Wayne State hosted actor and author Hill Harper and teens from his Manifest Your Destiny (MYD) Foundation last week as part of an annual university collaboration designed to inspire and empower local high school students.
As part of the weeklong “Summer Empowerment Academy,” 12 incoming high school freshmen toured Wayne State’s campus and the surrounding community, met with staff and faculty, and talked with officials and peer mentors from Wayne State’s Warrior Vision and Impact Program (VIP) about their college plans and career ambitions.
In addition to attending college prep workshops, the dozen students — who hailed from Ron Brown, YES Charter Prep, Henry Ford Academy middle schools — were taken on tours of the WSU School of Medicine, the Charles H. Wright Museum of African American History, the W Pantry, the Fisher Mansion and downtown Detroit. They also visited the Roasting Plant coffee shop and an art gallery, both of which are owned by Harper.
Furthermore, the College of Fine, Performing and Communication Arts facilitated and sponsored an art project at the Fisher Mansion where the students painted a piece inspired by visual artist Mickalene Thomas. Harper told them that he will hang the painting in the Fisher Mansion.
Harper, whose Manifest Your Destiny program also operates in Chicago, Washington, D.C., and Los Angeles, spoke to the students on Friday during lunch at the Student Center Ballroom.
“It was an amazing experience,” said Kenya Swanson, coordinator of Warrior VIP. “The young people were engaging, bright and talked eagerly with the peer mentors we brought in from Warrior VIP. We were very happy and proud to be able to work with them.”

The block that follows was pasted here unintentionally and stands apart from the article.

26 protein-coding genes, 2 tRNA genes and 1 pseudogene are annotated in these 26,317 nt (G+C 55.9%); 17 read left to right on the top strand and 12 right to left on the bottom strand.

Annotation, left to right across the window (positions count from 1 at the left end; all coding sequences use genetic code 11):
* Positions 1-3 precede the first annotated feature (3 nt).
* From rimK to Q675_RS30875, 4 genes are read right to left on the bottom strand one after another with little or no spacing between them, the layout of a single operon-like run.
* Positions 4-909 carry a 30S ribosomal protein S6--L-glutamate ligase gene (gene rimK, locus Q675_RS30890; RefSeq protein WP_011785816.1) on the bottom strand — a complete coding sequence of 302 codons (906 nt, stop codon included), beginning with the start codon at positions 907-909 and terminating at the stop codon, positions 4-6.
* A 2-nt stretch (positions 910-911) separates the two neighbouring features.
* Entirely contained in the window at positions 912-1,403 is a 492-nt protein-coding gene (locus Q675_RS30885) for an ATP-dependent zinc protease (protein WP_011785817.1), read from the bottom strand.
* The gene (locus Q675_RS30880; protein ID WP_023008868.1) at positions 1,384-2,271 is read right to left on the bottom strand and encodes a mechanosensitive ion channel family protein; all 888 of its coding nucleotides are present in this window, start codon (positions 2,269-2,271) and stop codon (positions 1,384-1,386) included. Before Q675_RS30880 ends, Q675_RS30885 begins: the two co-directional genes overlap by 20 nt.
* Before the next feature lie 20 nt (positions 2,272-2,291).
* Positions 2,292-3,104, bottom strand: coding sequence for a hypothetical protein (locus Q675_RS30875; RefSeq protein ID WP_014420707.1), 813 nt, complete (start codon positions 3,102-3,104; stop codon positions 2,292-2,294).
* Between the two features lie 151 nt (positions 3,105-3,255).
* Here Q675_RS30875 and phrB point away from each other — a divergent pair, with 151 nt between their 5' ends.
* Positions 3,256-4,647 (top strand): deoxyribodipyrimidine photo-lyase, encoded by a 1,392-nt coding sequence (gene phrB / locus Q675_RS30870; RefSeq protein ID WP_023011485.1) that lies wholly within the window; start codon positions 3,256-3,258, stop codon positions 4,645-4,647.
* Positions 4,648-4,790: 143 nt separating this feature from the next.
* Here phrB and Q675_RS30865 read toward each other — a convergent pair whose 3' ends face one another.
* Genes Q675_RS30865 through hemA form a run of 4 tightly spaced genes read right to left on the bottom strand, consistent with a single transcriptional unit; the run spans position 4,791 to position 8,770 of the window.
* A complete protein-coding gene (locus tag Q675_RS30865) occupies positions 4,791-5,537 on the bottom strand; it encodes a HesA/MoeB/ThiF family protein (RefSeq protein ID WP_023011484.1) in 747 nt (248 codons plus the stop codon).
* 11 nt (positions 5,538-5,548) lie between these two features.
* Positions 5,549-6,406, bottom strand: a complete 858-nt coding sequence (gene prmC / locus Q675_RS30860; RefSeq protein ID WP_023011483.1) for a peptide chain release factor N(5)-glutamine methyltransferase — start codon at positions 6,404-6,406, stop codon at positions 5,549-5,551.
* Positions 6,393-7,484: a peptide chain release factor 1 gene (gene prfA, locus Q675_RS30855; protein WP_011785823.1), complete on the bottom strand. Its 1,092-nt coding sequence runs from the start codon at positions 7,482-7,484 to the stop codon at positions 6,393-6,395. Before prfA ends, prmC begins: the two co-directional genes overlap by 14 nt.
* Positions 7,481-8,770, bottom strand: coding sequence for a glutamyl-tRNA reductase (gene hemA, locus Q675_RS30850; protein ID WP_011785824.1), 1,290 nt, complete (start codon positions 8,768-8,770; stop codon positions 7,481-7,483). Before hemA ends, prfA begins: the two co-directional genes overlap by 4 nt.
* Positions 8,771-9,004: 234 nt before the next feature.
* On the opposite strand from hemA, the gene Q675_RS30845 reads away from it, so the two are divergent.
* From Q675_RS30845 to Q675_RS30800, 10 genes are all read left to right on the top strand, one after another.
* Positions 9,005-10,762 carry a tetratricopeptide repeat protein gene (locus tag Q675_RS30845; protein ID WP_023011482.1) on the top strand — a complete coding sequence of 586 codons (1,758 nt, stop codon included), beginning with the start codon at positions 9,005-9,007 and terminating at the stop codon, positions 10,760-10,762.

This is the second year of the partnership, which MYD struck up with Wayne State through the office of Provost Keith Whitfield and the Office of Undergraduate Admissions. The one-week, free Summer Empowerment Academy is based on Hill's two books for young people — Letters to a Young Brother and Letters to a Young Sister — which promote the development of skills in self-advocacy, self-empowerment, study skills, goal setting and self-esteem. Participating students were selected from an application process.
“We are building more expansive and robust relationships with various areas of the university,” said Karen Grace-Baker, an educational strategist key to fostering ties between Wayne State and MYD. “We currently have officials from enrollment, admissions, communications and arts, and the School of Medicine involved. We hope to include the Mike Ilitch School of Business, TechTown, and other Wayne State departments and affiliates next summer. Our goal is to expand the program each year to introduce the students to different areas of the university.”